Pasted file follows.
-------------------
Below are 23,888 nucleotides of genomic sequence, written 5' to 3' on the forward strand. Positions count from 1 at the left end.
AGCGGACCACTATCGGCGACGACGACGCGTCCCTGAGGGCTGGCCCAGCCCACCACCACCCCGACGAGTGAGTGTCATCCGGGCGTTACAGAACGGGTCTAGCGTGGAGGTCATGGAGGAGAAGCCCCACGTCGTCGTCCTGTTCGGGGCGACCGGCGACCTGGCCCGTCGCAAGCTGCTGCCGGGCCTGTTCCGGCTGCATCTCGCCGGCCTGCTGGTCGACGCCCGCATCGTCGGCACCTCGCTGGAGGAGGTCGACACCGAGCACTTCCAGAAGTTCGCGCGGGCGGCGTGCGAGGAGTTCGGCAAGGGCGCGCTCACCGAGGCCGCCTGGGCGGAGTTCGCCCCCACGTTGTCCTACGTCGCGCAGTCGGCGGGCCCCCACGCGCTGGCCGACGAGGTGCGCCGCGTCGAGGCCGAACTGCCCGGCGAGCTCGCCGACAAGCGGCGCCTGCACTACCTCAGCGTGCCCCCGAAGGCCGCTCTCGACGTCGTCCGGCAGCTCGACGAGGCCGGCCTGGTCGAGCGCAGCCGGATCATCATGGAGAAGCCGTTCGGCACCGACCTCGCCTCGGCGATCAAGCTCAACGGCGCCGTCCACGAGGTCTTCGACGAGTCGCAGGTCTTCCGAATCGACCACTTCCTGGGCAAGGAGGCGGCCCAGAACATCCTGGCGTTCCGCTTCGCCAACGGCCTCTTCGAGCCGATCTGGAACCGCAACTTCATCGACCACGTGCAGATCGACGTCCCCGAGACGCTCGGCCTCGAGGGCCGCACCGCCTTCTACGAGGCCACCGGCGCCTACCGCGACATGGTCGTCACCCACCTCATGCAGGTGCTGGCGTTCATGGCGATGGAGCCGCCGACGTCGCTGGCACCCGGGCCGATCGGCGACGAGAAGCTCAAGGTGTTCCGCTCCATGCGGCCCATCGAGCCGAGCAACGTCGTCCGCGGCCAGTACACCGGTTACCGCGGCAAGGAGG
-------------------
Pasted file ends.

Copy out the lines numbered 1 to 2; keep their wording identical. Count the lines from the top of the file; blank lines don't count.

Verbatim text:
Below are 23,888 nucleotides of genomic sequence, written 5' to 3' on the forward strand. Positions count from 1 at the left end.
AGCGGACCACTATCGGCGACGACGACGCGTCCCTGAGGGCTGGCCCAGCCCACCACCACCCCGACGAGTGAGTGTCATCCGGGCGTTACAGAACGGGTCTAGCGTGGAGGTCATGGAGGAGAAGCCCCACGTCGTCGTCCTGTTCGGGGCGACCGGCGACCTGGCCCGTCGCAAGCTGCTGCCGGGCCTGTTCCGGCTGCATCTCGCCGGCCTGCTGGTCGACGCCCGCATCGTCGGCACCTCGCTGGAGGAGGTCGACACCGAGCACTTCCAGAAGTTCGCGCGGGCGGCGTGCGAGGAGTTCGGCAAGGGCGCGCTCACCGAGGCCGCCTGGGCGGAGTTCGCCCCCACGTTGTCCTACGTCGCGCAGTCGGCGGGCCCCCACGCGCTGGCCGACGAGGTGCGCCGCGTCGAGGCCGAACTGCCCGGCGAGCTCGCCGACAAGCGGCGCCTGCACTACCTCAGCGTGCCCCCGAAGGCCGCTCTCGACGTCGTCCGGCAGCTCGACGAGGCCGGCCTGGTCGAGCGCAGCCGGATCATCATGGAGAAGCCGTTCGGCACCGACCTCGCCTCGGCGATCAAGCTCAACGGCGCCGTCCACGAGGTCTTCGACGAGTCGCAGGTCTTCCGAATCGACCACTTCCTGGGCAAGGAGGCGGCCCAGAACATCCTGGCGTTCCGCTTCGCCAACGGCCTCTTCGAGCCGATCTGGAACCGCAACTTCATCGACCACGTGCAGATCGACGTCCCCGAGACGCTCGGCCTCGAGGGCCGCACCGCCTTCTACGAGGCCACCGGCGCCTACCGCGACATGGTCGTCACCCACCTCATGCAGGTGCTGGCGTTCATGGCGATGGAGCCGCCGACGTCGCTGGCACCCGGGCCGATCGGCGACGAGAAGCTCAAGGTGTTCCGCTCCATGCGGCCCATCGAGCCGAGCAACGTCGTCCGCGGCCAGTACACCGGTTACCGCGGCAAGGAGG